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ideologies and the development of western welfare states

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Sophia Lee

on 6 March 2014

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Transcript of ideologies and the development of western welfare states

ideologies and the development of (western) welfare states
Sophia seung-yoon lee
(Ewha womans Univerisity

-why are we interested in past ideas?
-where do ideas come from?
-what is the relationship between ideas and welfare state development?
-what is happening to current welfare states and what will happen next?
Industrialization (late 1800-early 1900)
Wartime , New deal and Historic compromise (1918-1940s)
The Golden age (1950s-early 1970s)
Crisis and retrenchment? (1980s-)
Neo-liberalism
Keynesianism
Neo-Marxism
(Traditional) Social democracy
Febian socialism
classical political economy
Febian socialism:
Formed by a number of socialist intellectuals
Defects of capitalism as wate and ineffciency rather than inequality and exploitation
Gradualist : a steady progress towards socialism rather suddent revolutionary shift
:past = dead ?
L
iberalism:
M
aximization of welfare could best be achieved by allowing individuals, within an overall legal contract, to pursue their own economic interests without external restraint: the sum of individual welfares
P
roper state power : i) the defense of the realm against external assault; ii) the guarantee of the rule of law; and iii) the maintenance of 'certain public works and certain public institutions' which the market could not competently provide.
I
f welfare were to be granted, independent of the willingness to work, there would remain no incentive for the worker to sell his or her labour power
the development of capitalism :
feudal society to industrial economy
M
arxism
C
apitalism is an economic system based on the production and exchange of privately owned commodities within an unconstrained market
C
apitalism as a necessarily exploitative and class-based system,
T
he competitive search for profit and responses to the long-term tendency for the rate of profit to fall lead to the intensification of exploitation and the heightening of class conflict -> prone to periodic crises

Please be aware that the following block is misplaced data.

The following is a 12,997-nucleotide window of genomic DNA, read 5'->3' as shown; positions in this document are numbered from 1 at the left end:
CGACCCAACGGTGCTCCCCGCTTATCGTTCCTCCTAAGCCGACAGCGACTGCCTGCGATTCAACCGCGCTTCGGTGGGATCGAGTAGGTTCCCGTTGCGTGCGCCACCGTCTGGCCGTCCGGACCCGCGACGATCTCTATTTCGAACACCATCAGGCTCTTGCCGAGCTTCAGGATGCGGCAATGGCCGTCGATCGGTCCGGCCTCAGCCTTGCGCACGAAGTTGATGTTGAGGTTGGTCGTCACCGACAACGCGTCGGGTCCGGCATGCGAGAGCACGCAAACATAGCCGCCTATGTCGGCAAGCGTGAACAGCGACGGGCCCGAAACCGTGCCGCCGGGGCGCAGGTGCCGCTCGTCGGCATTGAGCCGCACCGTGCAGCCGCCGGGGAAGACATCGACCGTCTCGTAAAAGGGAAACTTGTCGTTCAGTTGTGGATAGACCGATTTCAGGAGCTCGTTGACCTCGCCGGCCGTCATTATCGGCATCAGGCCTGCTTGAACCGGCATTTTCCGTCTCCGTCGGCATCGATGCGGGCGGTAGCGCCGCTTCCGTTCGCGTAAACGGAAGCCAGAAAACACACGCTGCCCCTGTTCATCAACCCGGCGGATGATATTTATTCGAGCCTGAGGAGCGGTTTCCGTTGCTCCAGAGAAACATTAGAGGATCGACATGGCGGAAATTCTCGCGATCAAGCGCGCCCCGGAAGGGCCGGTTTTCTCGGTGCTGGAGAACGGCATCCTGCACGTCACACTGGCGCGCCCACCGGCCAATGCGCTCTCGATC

C
apitalism in its historically 'declining' phase comes to be ever less efficient and less equitable
Traditional social democracy:
The situation of the urban-industrial working class has improved not worsened.
Capitalism has proved capable of reform
The expansion of the interventionist state in creating an expanding public employment sector, increasingly unseats the logic of the market.
Further social progress is best effected, through the continued promotion of (capitalist) economic growth
Neo-Marxism:
The welfare state is a particular form of the developed capitalist state. It functions to secure the long-term circumstances for the continued accumulation of capital
Neo-liberalism:
Hayek: sovereignty of parliament should be limited in order to prevent it from violating the rights of individuals
State social service is ' the road to serfdom' because extensive state intervention tool away people's liberty
Friedman: all services should be provided by the market, since then people can express theor preferences freely in terms of what they are willing to pay for.
Keynesianism (New liberalism)
State should intervene to create the conditions where liberal aspirations for the full development of every individuals could be met.
State economic management to solve the social and economic problems of unemployment
The solution' to the social democratic dilemma - Keynesian economic policy in association with the promotion of an expanded welfare state - the so-called Keynesian Welfare State
Hostile to welfare state intervention because:
1) its administrative and bureaucratic methods of allocation are inferior to those of the market;
2) it is morally objectionable (for both the sponsors and the recipients of state welfare);
3) it denies the consumers of welfare services any real choice;
4) despite the enormous resources devoted to it, it has failed either to eliminate poverty or to eradicate unjust inequalities of opportunity
Origins of the Welfare State
1. First introduction of social insurance
2. The extension of citizenship
3. Growth of social expenditure
welfare state development
Reference:
Pierson, C (2006) Beyond the Welfare States
Castles, F. et al. (eds) (2010) The Oxford Handbook of The Welfare State. Oxford: Oxford University Press.
Pierson, C and Castles, F.G. (eds.) (2006) The Welfare State Reader, 2nd edition. Cambridge: Polity Press.
The Student’s Companion to Social Policy (Third Edition), Edited by Pete Alcock, Margaret May and Karen Rowlingson. Blackwell Publishing
Otto von Bismarck
Unified most of the German states (whilst excluding some, most notably Austria) into a powerful German Empire under Prussian leadership. This created a balance of power that preserved peace in Europe from 1871 until 1914.
Feminism:
Feminist welfare ideology has raised the question of how the welfare state reinforces gender division
Full citizenship for women; socialization of domestic labour; services designed to meet needs of women
[French Constituent assembly (1789-91)]
the Left the Right
-Kings power of veto
- Political rights
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